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The Video

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This is the fifth post on my return to university. You can catch up on the last one here. In this post I’ll talk about my experience making a video.

We were assigned a phrase and the task was to create a video that depicted that phrase. We weren’t allowed to use the words in the phrase. My team got “all that glitters is not gold”. We sat down with post-its and came up with some ideas, but quickly we went off exploring some of the quieter places on campus to film.

I found this to be so much fun. I got to try filming (and of course made the silly mistake using mobile and forgot to turn it landscape). The team worked really well together and we just had a lot of fun with it. It was nice to do something outside the classroom, and to try something a bit different.

Prototyping

We did a great deal of prototyping with this project. I did some rough edits and sent them to the team, and we met up a few times after this, moving clips around and refining the video. We also added some effects like gold shimmers, a pot of gold and a rainbow.

We then added music, and intentionally picked it to suit the phrase – choosing music that people would know related to the word gold. Initially we realised we had too much music, so we chose our favourites. We also had a fantastic voiceover. I had never worked with music editing software before and I really enjoyed learning to use it, and raising and lowering the levels, fading in and out etc. Matching the music up to the video and getting the timings right was interesting too.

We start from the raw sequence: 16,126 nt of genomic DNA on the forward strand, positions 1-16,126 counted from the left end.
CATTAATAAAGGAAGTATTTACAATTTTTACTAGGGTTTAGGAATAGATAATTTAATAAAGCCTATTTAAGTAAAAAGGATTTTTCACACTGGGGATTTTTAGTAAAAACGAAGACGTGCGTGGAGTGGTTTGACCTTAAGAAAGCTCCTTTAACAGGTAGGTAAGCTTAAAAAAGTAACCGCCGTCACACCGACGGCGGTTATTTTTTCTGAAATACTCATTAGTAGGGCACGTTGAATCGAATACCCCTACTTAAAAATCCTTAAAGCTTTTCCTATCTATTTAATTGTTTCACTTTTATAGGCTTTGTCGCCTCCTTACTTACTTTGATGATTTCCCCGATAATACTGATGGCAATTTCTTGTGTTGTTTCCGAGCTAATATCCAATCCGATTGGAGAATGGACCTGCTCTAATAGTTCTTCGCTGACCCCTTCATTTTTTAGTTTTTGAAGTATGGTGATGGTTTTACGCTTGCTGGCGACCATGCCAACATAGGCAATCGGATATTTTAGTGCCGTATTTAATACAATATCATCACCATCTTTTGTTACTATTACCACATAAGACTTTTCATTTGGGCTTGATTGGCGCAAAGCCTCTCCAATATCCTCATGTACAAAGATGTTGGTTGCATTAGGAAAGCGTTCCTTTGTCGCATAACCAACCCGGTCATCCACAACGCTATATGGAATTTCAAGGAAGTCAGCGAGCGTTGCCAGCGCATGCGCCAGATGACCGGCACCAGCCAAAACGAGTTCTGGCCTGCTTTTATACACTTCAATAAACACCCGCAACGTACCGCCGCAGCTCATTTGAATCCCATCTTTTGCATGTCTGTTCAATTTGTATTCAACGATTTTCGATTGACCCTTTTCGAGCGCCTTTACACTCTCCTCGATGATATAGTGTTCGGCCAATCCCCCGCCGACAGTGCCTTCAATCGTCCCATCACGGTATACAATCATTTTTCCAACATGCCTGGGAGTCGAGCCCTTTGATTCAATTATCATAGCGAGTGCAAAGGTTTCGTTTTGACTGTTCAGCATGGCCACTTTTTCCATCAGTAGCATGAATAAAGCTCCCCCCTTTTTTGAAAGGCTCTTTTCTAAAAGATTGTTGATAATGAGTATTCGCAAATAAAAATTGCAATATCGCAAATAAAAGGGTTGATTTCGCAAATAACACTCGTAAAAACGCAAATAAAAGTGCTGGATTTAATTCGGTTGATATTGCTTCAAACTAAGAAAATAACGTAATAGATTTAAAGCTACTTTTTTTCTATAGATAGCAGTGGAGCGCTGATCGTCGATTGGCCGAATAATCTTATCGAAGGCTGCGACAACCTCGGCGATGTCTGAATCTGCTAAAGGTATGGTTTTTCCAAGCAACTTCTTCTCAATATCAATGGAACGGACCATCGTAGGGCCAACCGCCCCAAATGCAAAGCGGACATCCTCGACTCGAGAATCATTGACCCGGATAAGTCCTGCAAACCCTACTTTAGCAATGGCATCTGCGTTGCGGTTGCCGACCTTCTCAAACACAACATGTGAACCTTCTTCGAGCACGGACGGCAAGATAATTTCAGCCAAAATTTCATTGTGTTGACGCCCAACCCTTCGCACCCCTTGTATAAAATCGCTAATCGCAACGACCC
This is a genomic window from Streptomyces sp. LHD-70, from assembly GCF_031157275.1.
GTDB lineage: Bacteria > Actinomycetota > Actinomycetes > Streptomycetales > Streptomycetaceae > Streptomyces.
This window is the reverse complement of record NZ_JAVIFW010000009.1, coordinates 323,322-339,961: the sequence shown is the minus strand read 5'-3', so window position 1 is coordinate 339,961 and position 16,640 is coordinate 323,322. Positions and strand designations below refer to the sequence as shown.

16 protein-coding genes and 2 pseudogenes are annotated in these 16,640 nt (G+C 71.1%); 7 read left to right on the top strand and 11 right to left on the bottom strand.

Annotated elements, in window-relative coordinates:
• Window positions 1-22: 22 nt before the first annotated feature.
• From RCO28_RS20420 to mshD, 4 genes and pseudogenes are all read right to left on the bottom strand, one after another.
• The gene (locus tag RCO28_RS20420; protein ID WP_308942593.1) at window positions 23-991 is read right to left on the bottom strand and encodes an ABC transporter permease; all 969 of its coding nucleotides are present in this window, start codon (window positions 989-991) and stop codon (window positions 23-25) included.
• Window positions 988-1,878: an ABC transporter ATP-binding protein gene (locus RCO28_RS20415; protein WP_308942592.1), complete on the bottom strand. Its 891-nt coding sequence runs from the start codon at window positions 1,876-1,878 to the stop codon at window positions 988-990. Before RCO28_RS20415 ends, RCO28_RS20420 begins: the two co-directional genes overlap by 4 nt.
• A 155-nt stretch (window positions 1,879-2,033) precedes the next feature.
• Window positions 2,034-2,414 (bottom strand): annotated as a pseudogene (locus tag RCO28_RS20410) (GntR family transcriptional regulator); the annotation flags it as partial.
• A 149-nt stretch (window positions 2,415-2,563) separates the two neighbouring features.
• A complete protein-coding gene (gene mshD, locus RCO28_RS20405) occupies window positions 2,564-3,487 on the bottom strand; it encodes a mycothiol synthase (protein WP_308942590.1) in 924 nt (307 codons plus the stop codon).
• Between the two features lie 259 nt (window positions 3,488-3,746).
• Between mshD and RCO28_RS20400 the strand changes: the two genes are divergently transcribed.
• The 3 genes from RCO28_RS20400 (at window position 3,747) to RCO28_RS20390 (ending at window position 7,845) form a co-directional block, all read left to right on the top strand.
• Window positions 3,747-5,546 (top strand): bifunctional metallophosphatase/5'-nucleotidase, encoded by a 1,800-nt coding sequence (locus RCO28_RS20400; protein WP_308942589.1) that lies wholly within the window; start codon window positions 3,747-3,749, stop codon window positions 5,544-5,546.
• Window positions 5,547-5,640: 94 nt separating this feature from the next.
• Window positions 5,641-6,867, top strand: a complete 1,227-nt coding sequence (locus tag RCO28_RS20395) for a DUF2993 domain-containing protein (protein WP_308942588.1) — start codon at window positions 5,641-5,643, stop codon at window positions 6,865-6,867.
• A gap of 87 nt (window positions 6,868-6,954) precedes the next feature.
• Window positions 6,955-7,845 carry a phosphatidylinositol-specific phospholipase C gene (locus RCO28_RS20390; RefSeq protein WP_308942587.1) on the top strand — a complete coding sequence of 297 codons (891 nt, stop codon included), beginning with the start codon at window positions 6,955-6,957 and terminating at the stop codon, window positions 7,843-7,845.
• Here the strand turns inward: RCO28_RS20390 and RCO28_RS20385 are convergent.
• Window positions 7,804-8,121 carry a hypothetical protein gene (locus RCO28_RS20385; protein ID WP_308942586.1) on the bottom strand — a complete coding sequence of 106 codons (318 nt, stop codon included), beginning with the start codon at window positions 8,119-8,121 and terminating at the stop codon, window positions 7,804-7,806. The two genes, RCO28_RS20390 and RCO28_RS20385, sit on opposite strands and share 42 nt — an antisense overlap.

We spent quite a bit of time refining the video and I thought it really showed. We got people to look at the video during the later stages, and checked if they could guess the phrase. It did take a few more adjustments but eventually those we asked started to guess it correctly. This demonstrates how prototyping can be really effective in unifying on a final product.

What I learned

During this project I got to learn a lot with video and sound editing, and it’s great to see what you can do with free software. It’s easy to forget you don’t need to be a professional to make something look professional. You can go out and try something, learn from it, and then go and try again. I think it comes back to the educating creativity out of people. We’re so afraid of doing it wrong, or it not being as good as something else, and that doesn’t matter. If you’re starting your own business, and you can learn to do something to a decent standard so you don’t have to pay a professional, that’s an amazing advantage.

Am I going to make the next best feature film? Probably not. But do I now have the skills to make a semi-decent YouTube ad? Absolutely.

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